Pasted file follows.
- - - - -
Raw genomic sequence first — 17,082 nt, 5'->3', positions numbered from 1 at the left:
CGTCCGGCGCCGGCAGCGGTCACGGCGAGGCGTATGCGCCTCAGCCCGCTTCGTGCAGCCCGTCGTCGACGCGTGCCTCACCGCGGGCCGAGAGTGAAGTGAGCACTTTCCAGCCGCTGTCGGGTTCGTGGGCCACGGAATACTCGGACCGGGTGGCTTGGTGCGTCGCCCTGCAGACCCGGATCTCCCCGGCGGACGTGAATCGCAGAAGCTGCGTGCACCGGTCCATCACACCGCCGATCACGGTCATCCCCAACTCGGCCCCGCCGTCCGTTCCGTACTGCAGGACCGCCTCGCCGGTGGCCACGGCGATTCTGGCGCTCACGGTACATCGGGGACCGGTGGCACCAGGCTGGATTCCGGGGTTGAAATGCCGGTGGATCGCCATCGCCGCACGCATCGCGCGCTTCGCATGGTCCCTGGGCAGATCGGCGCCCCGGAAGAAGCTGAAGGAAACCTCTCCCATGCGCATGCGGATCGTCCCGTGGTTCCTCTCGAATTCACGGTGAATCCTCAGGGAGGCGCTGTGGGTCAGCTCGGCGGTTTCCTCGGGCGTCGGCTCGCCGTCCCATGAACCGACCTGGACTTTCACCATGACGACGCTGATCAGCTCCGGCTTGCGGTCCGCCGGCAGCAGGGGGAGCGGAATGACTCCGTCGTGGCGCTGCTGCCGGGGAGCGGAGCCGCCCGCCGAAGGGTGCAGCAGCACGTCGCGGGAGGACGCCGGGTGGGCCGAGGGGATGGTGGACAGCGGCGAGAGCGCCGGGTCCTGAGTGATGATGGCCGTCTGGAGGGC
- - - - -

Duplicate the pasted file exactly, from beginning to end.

Raw genomic sequence first — 17,082 nt, 5'->3', positions numbered from 1 at the left:
CGTCCGGCGCCGGCAGCGGTCACGGCGAGGCGTATGCGCCTCAGCCCGCTTCGTGCAGCCCGTCGTCGACGCGTGCCTCACCGCGGGCCGAGAGTGAAGTGAGCACTTTCCAGCCGCTGTCGGGTTCGTGGGCCACGGAATACTCGGACCGGGTGGCTTGGTGCGTCGCCCTGCAGACCCGGATCTCCCCGGCGGACGTGAATCGCAGAAGCTGCGTGCACCGGTCCATCACACCGCCGATCACGGTCATCCCCAACTCGGCCCCGCCGTCCGTTCCGTACTGCAGGACCGCCTCGCCGGTGGCCACGGCGATTCTGGCGCTCACGGTACATCGGGGACCGGTGGCACCAGGCTGGATTCCGGGGTTGAAATGCCGGTGGATCGCCATCGCCGCACGCATCGCGCGCTTCGCATGGTCCCTGGGCAGATCGGCGCCCCGGAAGAAGCTGAAGGAAACCTCTCCCATGCGCATGCGGATCGTCCCGTGGTTCCTCTCGAATTCACGGTGAATCCTCAGGGAGGCGCTGTGGGTCAGCTCGGCGGTTTCCTCGGGCGTCGGCTCGCCGTCCCATGAACCGACCTGGACTTTCACCATGACGACGCTGATCAGCTCCGGCTTGCGGTCCGCCGGCAGCAGGGGGAGCGGAATGACTCCGTCGTGGCGCTGCTGCCGGGGAGCGGAGCCGCCCGCCGAAGGGTGCAGCAGCACGTCGCGGGAGGACGCCGGGTGGGCCGAGGGGATGGTGGACAGCGGCGAGAGCGCCGGGTCCTGAGTGATGATGGCCGTCTGGAGGGC